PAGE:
Since 2011, youth across the country have been fascinated and enthralled with Veronica Roth's bestselling series, Divergent. In a world full of YA fiction ranging from questionable to downright preachy, Roth brings new elements to the table: a lovely balance of realism and enveloping storytelling one can't help but fall in love with.
The story begins with Tris and Four making discoveries about their city that no one ever even had an inkling about. The two warring sides clash immediately, and the ensuing danger leaves Tris and Four with critical decisions to make. Decisions about the massive revelations and the impending war inside the city's fence threaten to throw off their entire existence, but then dire circumstances force them to go outside the fence in search of what lies beyond.
Veronica Roth moves her plot along nicely. So nicely, in fact, that I personally mourn the loss of skill and talent in today's YA market-or the market in general. Roth carries about herself a presence of knowledge: knowledge of her world, her characters, her own identity and skill level. Each tier of certainty shines through until I forgot I was reading a work of fiction. The world and plot build up organically, like a mental pop-up book. This being the end of a trilogy, part of me was incredibly hesitant to get to the end. The vast majority of series suffer from Bad Ending Syndrome (BES), where, for reasons unknown, the author throws anything they can together to pull all the loose threads into a cord that quickly frays and reveals the haste-waste. Roth came around with the origins of her world without missing a beat, and by the end of the book, I felt whole and complete, like I had missed nothing and everything had fallen together. That being said, parts in the middle did lag a bit; plot-wise or not, it could have been tightened up to make things progress more quickly.
From the very first book, the biggest facet in Roth's distinct style is her use of real characters. Today's market--no matter the style, genre, age group, or whatever--suffers from an overabundance of perfect people, surface conflicts, and unbelievable situations. For instance: a beautiful, kind, talented girl who doesn't think herself beautiful, kind, or talented falls in love with a mysterious, handsome, secretly-kind boy who tells her otherwise, and they proceed to solve problems come the turn of a page and live happily ever after. Roth destroys this archetype. Her characters are so real, you could expect to walk into any store and see them there. They are flawed, average-looking, talented in unique ways, and always searching for something to make them whole. Within the series, Roth touches on what that Thing is: God.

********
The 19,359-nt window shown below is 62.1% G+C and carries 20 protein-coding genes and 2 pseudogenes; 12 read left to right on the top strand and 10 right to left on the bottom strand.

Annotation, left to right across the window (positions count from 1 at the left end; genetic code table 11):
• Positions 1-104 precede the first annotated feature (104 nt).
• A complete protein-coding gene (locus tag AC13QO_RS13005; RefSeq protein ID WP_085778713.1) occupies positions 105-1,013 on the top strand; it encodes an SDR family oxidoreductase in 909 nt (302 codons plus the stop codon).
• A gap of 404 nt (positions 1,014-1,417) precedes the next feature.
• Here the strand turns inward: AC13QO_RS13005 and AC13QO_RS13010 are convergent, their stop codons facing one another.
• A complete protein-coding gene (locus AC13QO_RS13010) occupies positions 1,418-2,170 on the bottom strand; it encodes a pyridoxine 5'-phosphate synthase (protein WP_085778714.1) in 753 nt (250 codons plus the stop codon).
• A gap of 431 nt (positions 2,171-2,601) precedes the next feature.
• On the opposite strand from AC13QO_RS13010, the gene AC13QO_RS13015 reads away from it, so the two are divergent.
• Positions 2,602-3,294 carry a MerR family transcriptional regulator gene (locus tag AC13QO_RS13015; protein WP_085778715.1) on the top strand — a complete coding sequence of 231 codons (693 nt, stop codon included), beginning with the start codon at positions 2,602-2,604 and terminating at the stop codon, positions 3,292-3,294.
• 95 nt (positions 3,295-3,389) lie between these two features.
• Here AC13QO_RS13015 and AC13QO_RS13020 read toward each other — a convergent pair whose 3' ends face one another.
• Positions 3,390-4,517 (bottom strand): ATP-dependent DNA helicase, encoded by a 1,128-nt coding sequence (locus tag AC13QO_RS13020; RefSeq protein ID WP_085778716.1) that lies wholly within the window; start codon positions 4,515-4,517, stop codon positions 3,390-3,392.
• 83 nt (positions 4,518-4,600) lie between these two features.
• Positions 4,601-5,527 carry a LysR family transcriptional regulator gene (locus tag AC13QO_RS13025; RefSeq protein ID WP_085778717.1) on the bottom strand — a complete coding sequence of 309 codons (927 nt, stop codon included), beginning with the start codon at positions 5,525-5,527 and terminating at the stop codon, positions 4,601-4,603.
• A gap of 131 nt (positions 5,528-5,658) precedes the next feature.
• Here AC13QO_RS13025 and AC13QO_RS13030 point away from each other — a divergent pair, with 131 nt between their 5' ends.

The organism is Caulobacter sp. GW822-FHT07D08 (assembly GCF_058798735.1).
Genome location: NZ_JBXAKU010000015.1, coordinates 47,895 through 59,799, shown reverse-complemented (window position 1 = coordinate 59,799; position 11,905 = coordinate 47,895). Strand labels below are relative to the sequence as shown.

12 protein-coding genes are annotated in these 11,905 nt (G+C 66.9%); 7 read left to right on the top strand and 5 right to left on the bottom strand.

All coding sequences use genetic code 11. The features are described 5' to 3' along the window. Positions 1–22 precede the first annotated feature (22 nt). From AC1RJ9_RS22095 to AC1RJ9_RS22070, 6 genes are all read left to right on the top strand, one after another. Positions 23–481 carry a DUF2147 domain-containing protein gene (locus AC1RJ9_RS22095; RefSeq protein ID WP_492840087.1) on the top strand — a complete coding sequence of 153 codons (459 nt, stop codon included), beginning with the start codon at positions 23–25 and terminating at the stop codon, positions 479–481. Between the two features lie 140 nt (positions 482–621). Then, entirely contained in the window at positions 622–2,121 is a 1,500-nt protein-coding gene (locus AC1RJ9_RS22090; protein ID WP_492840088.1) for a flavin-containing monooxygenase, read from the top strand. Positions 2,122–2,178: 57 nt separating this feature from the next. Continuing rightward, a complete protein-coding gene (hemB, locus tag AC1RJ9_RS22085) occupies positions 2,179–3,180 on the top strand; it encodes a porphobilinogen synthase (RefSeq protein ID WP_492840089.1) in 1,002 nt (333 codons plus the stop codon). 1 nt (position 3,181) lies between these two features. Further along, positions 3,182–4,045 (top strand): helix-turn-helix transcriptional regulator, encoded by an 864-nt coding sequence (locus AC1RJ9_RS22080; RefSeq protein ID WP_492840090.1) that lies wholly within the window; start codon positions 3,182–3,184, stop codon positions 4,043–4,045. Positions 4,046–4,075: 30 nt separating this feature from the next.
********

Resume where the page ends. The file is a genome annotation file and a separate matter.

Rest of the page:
Veronica Roth has never hidden the fact that she's a Christian from any of her fans. What makes her so relatable and believable is that she's a Christian who lives as Christ did: hanging with the outcasts, never preaching directly in someone's face because she thinks they need to hear it or they're going to Hell, always letting people discover for themselves how God is speaking to them through her work. This infusion of reality and faith hits the spirit hard, and this is exactly what Christians need to start doing. We need to set a standard that's far from rose-colored stained glass and be real with not only ourselves and everyone around us, but with God Himself. Roth has begun a precedent I respect highly and strive to follow myself. She has my utmost admiration.
Allegiant has zero blasphemy when it comes to cursing; only scattered cusses dot the pages, and characters never use the "f-word". The only sensuality to worry about is Tris kissing Four. One character drinks alcohol due to grief over lost friends, but nothing is promoted or glorified. The only thing prevalent in Allegiant is violence; Roth never glorifies or shows explicit pictures of the violence enacted. Guns, knives, fists, and bombs are used as weapons.
Though the Divergent series has closed out, I find myself incredibly satisfied by Roth's method. Tris' world will forever live in my heart, and I can only say a thank-you to Veronica Roth for letting the story tell itself instead of dictating what was to happen. The end is already written. Writers simply have to listen to find out what that ending is--no matter the heart-wrenching costs.- Review date: 11/16/13, written by Caitlin Schesser of Jesusfreakhideout.com
Publisher: Katherine Tegen Books
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